ILO in Myanmar

ILOThe ILO is working toward introducing decent working environment for all. Photo Sonish Vaidya/ILO.

The Government of Myanmar joined the ILO in 1948. In 2002, a formal Understanding was negotiated which permitted the appointment of a liaison officer in-country. A restrictive mandate, as guided by the ILO Governing Body, was imposed for the liaison officer to work to support Myanmar for the elimination of the use of forced labour. This was supplemented in 2007 by way of a Supplementary Understanding which put in place a complaints mechanism on forced labour. Under this mechanism, residents of Myanmar can complain to the ILO if they believe they are subject to any form of forced labour. The operation of the complaints mechanism and its efficiency enabled the ILO to build  both a working relationship with the Government which was  based on respect, and  a  very  close  relationship  with  the  Myanmar  people who have grown to trust this mechanism as it enabled them to seek redress and/or remedies in full confidence that no retaliatory action be taken against them.

With the holding of elections in 2010 and the transition of the country towards being  more open, the ILO and the Government of Myanmar agreed to the development   of a comprehensive programme that would continue to focus on rights, particularly on  eliminating practices of forced labour in a more extensive manner as well as promoting freedom of association and collective bargaining, but would also integrate other priorities to foster decent work prospects and promote social and economic development. Building  on  the  engagement in Myanmar over the past decade and taking into account the most recent developments in the country, the ILO is committed to focus first and foremost on the  promotion of  full respect for and application of Fundamental Principles and Rights at Work in Myanmar. This rights-based foundation is the basis for addressing a wider set of priorities identified by the ILO's constituents, namely Government, Employers and Workers in a participatory process. The ILO continues to support Myanmar to establish a foundation for decent work and the Global 2nd Generation Development framework, Sustainable Development Goals (SDGs), particularly SDG 8 on decent work. The ILO continues to assist the constituents of Myanmar to achieve, among others, principally Goal 8, aligned with and contributing to the country’s national development priorities and the overall assistance framework of the United Nations.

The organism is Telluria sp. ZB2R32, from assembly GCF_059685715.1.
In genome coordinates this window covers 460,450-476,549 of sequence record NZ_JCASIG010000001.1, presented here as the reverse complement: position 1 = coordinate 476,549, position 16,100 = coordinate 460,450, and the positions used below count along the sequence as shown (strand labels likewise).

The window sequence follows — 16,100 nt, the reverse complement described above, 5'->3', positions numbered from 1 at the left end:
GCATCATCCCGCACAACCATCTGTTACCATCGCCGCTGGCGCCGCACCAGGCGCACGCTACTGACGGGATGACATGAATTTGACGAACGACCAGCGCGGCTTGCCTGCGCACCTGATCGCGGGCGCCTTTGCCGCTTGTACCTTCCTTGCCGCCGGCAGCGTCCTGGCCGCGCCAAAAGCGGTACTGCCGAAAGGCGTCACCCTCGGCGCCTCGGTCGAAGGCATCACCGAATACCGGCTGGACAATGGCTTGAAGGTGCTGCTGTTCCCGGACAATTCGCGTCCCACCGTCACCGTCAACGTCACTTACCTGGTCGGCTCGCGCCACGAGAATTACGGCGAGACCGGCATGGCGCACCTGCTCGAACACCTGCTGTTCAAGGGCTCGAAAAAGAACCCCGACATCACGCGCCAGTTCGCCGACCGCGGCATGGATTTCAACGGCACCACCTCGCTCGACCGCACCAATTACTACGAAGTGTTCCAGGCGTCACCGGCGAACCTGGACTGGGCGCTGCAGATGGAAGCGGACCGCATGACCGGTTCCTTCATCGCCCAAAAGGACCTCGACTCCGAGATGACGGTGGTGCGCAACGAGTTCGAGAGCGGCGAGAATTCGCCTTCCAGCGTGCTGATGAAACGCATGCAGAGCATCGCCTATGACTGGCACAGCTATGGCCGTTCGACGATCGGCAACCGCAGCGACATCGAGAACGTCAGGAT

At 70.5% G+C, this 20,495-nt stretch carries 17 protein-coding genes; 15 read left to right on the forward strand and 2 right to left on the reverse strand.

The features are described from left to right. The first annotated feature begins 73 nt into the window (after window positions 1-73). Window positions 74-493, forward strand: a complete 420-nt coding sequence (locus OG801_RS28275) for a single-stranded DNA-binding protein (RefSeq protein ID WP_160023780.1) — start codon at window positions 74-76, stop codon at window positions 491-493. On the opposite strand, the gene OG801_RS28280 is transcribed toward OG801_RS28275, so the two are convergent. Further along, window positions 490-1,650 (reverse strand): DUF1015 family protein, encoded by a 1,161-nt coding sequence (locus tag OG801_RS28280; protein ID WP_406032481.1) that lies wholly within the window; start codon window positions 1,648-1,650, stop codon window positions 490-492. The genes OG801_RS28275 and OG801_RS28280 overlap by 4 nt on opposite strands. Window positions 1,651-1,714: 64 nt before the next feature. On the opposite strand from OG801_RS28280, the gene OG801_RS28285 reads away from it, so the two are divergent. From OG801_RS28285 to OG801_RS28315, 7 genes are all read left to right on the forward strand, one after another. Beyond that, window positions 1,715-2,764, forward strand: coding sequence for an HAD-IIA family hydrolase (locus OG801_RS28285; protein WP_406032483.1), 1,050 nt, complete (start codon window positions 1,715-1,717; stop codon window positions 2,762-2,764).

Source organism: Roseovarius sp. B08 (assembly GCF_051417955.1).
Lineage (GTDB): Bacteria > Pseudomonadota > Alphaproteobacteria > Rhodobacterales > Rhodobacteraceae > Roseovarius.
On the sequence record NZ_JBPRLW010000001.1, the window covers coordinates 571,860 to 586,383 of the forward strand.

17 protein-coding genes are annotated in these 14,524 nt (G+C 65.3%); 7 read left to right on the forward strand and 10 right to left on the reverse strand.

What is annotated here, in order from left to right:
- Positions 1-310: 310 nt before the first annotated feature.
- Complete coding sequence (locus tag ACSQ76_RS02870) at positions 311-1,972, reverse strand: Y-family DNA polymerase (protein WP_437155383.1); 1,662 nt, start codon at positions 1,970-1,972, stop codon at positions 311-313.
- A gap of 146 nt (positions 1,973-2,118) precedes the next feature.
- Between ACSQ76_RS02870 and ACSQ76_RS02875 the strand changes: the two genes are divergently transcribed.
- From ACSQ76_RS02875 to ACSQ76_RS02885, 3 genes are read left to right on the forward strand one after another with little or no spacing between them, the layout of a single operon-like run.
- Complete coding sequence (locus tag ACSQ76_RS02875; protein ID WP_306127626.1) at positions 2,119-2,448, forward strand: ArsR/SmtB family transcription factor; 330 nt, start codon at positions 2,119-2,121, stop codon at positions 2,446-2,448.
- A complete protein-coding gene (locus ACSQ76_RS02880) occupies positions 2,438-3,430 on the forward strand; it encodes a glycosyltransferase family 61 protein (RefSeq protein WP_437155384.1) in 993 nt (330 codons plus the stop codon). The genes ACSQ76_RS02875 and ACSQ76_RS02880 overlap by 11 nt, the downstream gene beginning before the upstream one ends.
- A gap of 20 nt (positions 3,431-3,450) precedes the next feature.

ILO image of familyThe ILO is working toward introducing decent working environment for all. Photo Sonish Vaidya/ILO.

Against this background, the ILO will pursue the following objectives:


  1. Promotion of fundamental principles and rights at work with focus on elimination of the systemic use of forced labour, strengthen communities as well as Government authorities’ capacity in their interaction on labour-related normative issues, sustained and deepened progress on Freedom of Association and improved policies and  frameworks for reduction of child  labour, particularly its worst forms.
  2. Contribution to   enhanced employment opportunities and social protection   through strengthened labour market information systems, more efficient migration management planning taking into account employment policy and skills     development systems, entrepreneurship development, application of labour intensive technology, and extending social protection for all.
  3. Strengthening the capacity of Government and representative employers' and workers' organizations to influence and implement economic, social and governance policies.

Currently, the ILO’s Liaison Office in Myanmar implements 13 projects in the country and is managing a portfolio of over USD 26,000,000 with ILO internal and external donor funding and it is currently developing an expanded Decent Work Country Programme.


Do you know that:

  • The ILO, in cooperation with the Ministry of Labour, Immigration and Population, will soon be launching the first National Labour Force Survey since 1990. It will enhance the labour statistics system and statistical capacity of Myanmar to collect reliable labour market statistics. The survey will include components on child labour and on youth, both policy priorities in Myanmar, using, respectively, the ILO child labour and school-to-work transition methodologies.


  • Since 2007, the ILO has received and registered over 4,540 complaints under   the Supplementary Understanding. Among the complaints received 1,690 concerned under-age recruitment and 637 under-age recruits have been released and discharged from the Military. 320 perpetrators have been subjected to either judicial or administrative punishment.


  • Since 2012, Labour Organizations have achieved registration and the ILO Myanmar project on Freedom of Association and social dialogue has reached over 5,499 participants in 145 distinct activities.


  • In 2015 the ILO together with Police Anti-trafficking task force and members of community based organizations and civil society organizations worked together in partnership in an internal migration survey with the results of this survey informing not only patterns of internal migration, but also indicative trends on human trafficking for forced labour.


  • In 2015 the ILO and the Ministry of Social Welfare, Relief and Resettlement have been working in collaboration in the Assessment – Based National Dialogue (ABND) exercise that informs on social protection gaps and opportunities in Myanmar. The report covers 1) working men and women, 2) children, 3) old aged populations and 4) people with disabilities. It is the first time that social protection issues were addressed through a rights-based lens, and no longer with a humanitarian approach alone.